FL - Miami’s $4 billion plan to combat sea level rise has radical urban ideas
The City of Miami has published a draft of its Stormwater Master Plan; a $3.8 billion plan to be enacted over the next 40 years, seeking to mitigate the impact of rising sea levels on the city.
The City of Miami has published a draft of its Stormwater Master Plan; a $3.8 billion plan to be enacted over the next 40 years, seeking to mitigate the impact of rising sea levels on the city. The plan sets out a wide portfolio of measures, from stormwater pumps and sea walls to more novel approaches such as floating neighborhoods and streets converted into canals.
The report sets out both short and long-term strategies for the city’s defense from rising sea levels. Near-term resiliency measures, with a 20-to-50-year planning horizon, include both structural and non-structural actions, encompassing everything from infrastructure construction to reformed insurance models. The plan proposes an upgrade to building code strategies, including minimum structure finish-floor levels informed by predicted water surface levels, and a requirement for piled or stilted structures, both buildings and roadways, to consider future sea level rise.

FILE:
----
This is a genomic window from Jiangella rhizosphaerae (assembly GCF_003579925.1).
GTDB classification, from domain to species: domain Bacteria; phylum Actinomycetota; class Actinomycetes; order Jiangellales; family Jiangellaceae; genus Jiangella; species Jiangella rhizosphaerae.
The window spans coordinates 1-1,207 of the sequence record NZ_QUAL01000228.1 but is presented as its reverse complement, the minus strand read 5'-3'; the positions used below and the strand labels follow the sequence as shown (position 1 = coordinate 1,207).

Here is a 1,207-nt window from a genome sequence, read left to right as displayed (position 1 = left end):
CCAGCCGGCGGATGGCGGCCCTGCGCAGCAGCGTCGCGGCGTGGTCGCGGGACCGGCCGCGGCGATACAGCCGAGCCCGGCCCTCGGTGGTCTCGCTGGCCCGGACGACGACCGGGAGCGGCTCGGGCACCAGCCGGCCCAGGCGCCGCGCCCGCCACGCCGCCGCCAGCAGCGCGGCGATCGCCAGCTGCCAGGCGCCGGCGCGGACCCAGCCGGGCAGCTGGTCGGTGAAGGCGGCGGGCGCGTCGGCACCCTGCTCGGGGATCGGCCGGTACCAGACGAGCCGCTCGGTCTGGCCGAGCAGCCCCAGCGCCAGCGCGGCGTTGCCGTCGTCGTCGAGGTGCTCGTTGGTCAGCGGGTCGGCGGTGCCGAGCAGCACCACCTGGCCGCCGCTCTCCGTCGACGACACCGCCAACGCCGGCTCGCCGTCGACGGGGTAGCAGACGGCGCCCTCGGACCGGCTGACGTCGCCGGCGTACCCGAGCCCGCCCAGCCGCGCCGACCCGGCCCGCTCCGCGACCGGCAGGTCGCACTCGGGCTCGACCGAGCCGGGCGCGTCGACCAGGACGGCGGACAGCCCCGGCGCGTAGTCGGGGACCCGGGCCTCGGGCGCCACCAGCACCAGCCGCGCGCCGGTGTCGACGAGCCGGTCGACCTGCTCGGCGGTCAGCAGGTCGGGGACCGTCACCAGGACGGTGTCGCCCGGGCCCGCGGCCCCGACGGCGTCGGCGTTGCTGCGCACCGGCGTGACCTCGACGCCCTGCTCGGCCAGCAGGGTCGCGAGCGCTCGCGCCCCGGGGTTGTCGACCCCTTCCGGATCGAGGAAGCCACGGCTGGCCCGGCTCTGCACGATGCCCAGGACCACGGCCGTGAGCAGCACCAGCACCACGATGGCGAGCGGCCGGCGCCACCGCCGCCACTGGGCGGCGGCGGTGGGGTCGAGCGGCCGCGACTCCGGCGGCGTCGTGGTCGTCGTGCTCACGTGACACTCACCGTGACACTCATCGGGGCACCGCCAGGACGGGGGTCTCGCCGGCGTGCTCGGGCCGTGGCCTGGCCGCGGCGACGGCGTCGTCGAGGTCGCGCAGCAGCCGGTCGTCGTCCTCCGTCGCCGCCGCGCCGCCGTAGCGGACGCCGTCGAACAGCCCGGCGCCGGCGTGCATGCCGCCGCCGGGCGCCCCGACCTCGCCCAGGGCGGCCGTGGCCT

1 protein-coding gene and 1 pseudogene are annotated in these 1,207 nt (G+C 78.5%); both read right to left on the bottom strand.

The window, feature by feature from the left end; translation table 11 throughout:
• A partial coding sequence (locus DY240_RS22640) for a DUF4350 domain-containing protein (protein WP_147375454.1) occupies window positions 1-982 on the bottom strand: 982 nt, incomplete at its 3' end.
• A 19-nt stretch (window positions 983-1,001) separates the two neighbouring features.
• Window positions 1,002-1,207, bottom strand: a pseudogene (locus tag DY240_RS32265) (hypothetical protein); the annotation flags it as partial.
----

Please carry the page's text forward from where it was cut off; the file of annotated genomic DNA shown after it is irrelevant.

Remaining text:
Along with stricter standards on new infrastructure, the plan calls for the raising of existing critical infrastructure to appropriate resiliency heights. This would be achieved though building new containment walls and stairs at entrances, adding new stories, and relocating from ground floor levels. City public works infrastructure would be heightened by adding new concrete pads and slabs, watertight hatches, and raising electrical equipment. The plan also states it may be appropriate to consider the purchase, removal, and relocation of vulnerable structures of infrastructure.